The Best Meal of My Life
What journalists report is really only a tiny fraction of what they record and observe. While much of what is left out is truly inessential, there are also real gems among the scribbled notes and memories we invariably collect through the years. Here is one such precious memory from my own travels.
One night several years ago, I was on my way back from interviewing rebels on Negros Island. A team of guerrillas escorted me from their camp to the road leading from the mountains to the coastal highway and said that was as far as they could go but the village where I had arranged for a motorcycle ride was not too far off and the way was clear.
Trudging by my lonesome, I got caught in a thunderstorm and steeled myself for the prospect of an hour or two of wet and cold hiking. Then I saw a small hut by the side of the road and thought to get out of the rain and see if I could wait it out.
As I stood under the small overhang of the thatch roof smoking, the door of the hut slid open and the head of an old man poked out. “Are you alone? Why don’t you come in out of the cold?” Behind him I could glimpse the inviting glow of a fire.
Deciding it wouldn’t hurt, I accepted and climbed inside. In the narrow space within, an old woman, his wife, seated beside a stove stoking the flames. The old man asked her to brew some coffee and, as she did so, we sat down on the bamboo floor and I offered him a cigarette and we began to talk.
He told me about their life as farmers, of how it was hard given the poor soil and the usurious rates of the landowner, of how it had become doubly difficult since their children had grown and left to raise their own families, of losing a son to the “paghimakas” (struggle), of how military patrols often stopped by to question them about the rebels, chuckling softly as he wondered what the rebels would do with an old man like him, as the coffee came.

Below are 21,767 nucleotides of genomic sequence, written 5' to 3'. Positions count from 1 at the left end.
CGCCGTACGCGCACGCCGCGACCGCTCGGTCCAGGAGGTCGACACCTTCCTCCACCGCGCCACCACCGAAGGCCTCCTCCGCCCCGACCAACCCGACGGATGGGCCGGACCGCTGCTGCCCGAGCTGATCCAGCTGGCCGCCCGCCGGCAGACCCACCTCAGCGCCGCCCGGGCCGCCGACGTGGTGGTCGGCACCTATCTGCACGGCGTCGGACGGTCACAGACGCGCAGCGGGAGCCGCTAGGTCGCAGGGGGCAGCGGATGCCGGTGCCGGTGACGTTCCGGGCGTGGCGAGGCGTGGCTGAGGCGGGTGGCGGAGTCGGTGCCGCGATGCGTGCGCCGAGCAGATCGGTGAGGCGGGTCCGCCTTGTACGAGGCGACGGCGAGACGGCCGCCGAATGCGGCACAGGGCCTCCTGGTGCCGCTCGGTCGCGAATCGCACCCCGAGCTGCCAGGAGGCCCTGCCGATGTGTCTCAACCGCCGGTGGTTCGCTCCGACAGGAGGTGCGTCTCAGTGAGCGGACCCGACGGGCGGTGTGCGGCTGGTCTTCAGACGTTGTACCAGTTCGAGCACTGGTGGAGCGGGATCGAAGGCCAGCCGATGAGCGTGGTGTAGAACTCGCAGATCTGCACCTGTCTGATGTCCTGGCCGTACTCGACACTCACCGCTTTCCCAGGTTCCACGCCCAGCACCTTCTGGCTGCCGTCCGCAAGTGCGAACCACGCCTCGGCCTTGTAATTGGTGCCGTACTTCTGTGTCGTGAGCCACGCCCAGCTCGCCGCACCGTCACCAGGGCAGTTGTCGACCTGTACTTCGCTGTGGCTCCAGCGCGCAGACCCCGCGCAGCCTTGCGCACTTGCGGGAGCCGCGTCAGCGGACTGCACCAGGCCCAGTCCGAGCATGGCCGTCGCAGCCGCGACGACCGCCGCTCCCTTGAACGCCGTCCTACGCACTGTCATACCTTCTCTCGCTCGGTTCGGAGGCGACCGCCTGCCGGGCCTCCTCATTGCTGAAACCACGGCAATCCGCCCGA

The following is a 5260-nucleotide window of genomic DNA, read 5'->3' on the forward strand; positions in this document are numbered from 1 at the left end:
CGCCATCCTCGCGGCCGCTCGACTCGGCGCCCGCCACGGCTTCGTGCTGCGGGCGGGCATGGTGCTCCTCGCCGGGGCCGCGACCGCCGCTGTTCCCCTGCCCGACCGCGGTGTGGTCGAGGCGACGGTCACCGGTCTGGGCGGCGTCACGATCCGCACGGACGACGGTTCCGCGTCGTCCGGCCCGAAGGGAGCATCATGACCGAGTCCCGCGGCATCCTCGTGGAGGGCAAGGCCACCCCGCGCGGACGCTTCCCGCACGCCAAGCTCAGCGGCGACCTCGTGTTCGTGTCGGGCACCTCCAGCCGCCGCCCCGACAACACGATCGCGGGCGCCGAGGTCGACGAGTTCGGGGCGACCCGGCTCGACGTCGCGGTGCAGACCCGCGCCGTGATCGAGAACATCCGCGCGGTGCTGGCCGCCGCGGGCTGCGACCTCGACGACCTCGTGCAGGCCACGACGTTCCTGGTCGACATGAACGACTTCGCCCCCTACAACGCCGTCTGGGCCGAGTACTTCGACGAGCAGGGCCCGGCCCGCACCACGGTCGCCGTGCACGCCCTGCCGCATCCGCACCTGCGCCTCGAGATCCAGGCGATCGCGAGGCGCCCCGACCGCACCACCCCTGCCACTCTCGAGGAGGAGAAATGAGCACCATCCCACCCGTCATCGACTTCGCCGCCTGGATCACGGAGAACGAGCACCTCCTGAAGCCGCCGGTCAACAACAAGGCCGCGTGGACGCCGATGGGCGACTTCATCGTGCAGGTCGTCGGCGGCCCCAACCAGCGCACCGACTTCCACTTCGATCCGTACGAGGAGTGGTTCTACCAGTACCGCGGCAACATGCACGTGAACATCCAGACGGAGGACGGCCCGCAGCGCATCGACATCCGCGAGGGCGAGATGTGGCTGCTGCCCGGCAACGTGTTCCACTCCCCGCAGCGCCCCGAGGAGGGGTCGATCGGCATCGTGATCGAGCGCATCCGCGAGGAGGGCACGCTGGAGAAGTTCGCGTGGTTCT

When we were done with coffee, he turned to his wife and said: “He must be hungry, let us eat.”
Over my protests, the wife took down a basket hanging on the wall, put it down on the bamboo floor and took off the cloth covering its mouth. Inside were two salted fish and some slices of a root crop called “bisol.” Seeing it was all they had, I hesitated. But the wife picked up one of the fish and broke it in two, giving half to her husband who, picking up the cue, began chewing on it while he took a slice of bisol. The wife then took the remaining fish and handed it to me as she began eating her own half.
Not wanting to offend them, I began eating my not so fair share. And we returned to talking.
In time, the rain stopped and they said I had better be on my way so I could reach the village before the sun broke. As I stepped outside and hitched my pack to my back, I offered them some cash in appreciation.
This time, it was the wife who spoke, gently putting her hand on mine and guiding it back to my pocket, saying: “No. We are happy you came by and shared a meal with us and listened to our story. Thank you.”
And so I went on my way, my heart and spirit filled with what was unarguably the best meal of my life.
You see, heroes give selflessly even if, it seems, they cannot afford to. They do not take away, neither life nor wealth that is not theirs. Nor do they need to claim the title. Anyone who has to is not.